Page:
# A query related to number theoretic problem

I got stuck to this problem....

Each of the numbers $$a_1,.......,a_n$$ is 1 or –1, and we have

$$S = a_1a_2a_3a_4+a_2a_3a_4a_5+... +a_na_1a_2a_3 = 0$$

Prove that $$4|n$$.

This is what my book says......

This is a number theoretic problem, but it can also be solved by invariance principle.If we replace any $$a_i$$ by –$$a_i$$, then $$S$$ does not change mod $$4$$ since four cyclically adjacent terms change their sign. Indeed, if two of these terms are positive and two negative, nothing changes. If one of three have same sign, $$S$$ changes by$$±4$$. Finally, if all four are of same sign, then $$S$$ changes $$±8$$. Initially, we have $$S=0$$ which implies $$S\equiv 0\pmod 4$$. Now, step by step, we change each negative sign into a positive sign. This does not change $$S$$ mod $$4$$. At the end, we still have $$S\equiv 0\pmod 4$$, but also $$S=n$$, i.e., $$4|n$$.

Each $$a_i$$ appears in exactly $$4$$ terms in the sum. Call these four terms $$t_{i1},t_{i2},t_{i3},t_{i4}$$ and define $$S_i=S-\displaystyle\sum_{j=1}^4 t_{ij}$$. If we change $$a_i$$ to $$-a_i$$ keeping the rest $$a_j$$ unchanged, all $$t_{ij},1\le j\le4$$ will also change sign while $$S_i$$ remains unaffected as it doesn't contain $$a_i$$. We will have a new sum, $$S'$$, given by$$S'=S_i-\sum_{j=1}^4t_{ij}=S-2\sum_{j=1}^4t_{ij}$$Now all you need to show is that $$2\mid\displaystyle\sum_{j=1}^4t_{ij}$$. This is true, as we can either have all $$t_{ij}$$'s equal to $$\pm1\left(\displaystyle\sum_{j=1}^4t_{ij}=\pm4\right)$$, or three of them $$\pm1$$ and the fourth $$\mp1\left(\displaystyle\sum_{j=1}^4t_{ij}=\pm2\right)$$, or two $$\pm1$$ and the other two $$\mp1\left(\displaystyle\sum_{j=1}^4t_{ij}=0\right)$$. This means $$S'\equiv S\mod4$$.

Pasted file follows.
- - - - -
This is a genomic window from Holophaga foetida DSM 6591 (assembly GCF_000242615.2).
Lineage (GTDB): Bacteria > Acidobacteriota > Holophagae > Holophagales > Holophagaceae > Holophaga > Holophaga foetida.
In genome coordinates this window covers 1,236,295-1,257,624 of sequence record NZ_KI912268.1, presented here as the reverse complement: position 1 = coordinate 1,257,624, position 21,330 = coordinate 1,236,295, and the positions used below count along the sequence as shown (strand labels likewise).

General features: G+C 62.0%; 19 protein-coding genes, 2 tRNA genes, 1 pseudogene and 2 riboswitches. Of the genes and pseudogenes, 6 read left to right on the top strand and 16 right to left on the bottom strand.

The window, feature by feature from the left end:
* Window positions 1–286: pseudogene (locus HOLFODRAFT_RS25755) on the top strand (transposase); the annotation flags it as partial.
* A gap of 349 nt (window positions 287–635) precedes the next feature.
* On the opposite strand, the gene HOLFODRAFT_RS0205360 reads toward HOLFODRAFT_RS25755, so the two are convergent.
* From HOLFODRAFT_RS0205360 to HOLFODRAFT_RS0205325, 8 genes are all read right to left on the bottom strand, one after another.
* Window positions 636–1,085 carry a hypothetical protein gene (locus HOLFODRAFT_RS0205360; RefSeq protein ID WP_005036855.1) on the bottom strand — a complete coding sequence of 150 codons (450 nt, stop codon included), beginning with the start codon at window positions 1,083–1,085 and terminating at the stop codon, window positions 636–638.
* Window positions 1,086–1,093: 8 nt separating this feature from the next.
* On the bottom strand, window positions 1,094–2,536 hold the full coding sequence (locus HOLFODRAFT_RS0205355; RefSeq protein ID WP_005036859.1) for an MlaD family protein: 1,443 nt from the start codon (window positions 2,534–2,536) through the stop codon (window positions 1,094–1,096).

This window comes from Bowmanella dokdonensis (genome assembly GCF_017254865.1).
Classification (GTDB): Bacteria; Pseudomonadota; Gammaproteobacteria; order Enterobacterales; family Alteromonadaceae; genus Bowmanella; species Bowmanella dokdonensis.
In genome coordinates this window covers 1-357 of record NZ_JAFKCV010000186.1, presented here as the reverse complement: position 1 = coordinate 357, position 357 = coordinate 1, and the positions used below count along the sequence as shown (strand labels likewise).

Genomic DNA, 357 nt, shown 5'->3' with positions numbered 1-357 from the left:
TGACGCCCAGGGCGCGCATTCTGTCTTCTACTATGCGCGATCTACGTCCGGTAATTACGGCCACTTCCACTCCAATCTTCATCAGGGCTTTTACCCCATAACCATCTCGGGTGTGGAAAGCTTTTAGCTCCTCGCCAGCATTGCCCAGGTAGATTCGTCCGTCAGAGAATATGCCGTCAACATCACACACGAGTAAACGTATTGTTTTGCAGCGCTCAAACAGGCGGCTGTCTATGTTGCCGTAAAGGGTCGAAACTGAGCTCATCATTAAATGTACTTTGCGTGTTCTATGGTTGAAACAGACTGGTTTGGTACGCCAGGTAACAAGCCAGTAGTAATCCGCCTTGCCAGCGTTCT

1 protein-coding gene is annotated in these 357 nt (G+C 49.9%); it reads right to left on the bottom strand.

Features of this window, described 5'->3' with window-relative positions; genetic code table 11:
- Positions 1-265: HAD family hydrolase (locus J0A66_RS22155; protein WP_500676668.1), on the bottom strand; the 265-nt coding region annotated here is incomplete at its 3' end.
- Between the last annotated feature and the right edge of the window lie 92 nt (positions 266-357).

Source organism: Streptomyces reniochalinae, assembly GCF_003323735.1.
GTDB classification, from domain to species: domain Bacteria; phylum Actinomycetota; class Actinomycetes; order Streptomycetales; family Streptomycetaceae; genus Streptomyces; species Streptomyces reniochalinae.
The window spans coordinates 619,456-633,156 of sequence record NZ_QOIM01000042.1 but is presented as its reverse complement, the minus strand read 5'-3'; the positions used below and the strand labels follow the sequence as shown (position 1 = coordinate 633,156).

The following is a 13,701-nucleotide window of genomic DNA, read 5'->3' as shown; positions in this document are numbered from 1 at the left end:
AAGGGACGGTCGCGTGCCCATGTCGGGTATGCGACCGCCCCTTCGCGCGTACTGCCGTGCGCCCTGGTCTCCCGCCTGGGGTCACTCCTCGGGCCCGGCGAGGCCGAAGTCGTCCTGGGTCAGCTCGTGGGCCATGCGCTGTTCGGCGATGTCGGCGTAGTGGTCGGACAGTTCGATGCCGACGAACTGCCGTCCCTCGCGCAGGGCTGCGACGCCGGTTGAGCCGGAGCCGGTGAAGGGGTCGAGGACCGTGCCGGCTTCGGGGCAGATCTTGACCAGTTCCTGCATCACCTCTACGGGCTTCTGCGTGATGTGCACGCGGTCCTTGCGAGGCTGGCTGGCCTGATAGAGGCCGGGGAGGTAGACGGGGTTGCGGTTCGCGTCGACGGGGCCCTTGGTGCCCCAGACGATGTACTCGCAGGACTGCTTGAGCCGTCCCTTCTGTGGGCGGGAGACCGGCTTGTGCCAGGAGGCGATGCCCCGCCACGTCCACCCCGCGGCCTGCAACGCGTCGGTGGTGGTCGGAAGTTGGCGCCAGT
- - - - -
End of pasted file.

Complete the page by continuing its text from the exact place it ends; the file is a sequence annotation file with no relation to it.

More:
Now, if we progressively change all negative $$a_i$$ to $$-a_i$$, ultimately each term of the sum will become $$1$$, and the final sum $$S'=\underbrace{1+1\cdot\cdot\cdot+1}_{\text{n times}}=n\equiv S=0\mod 4$$. Thus, $$n\equiv0\mod4$$.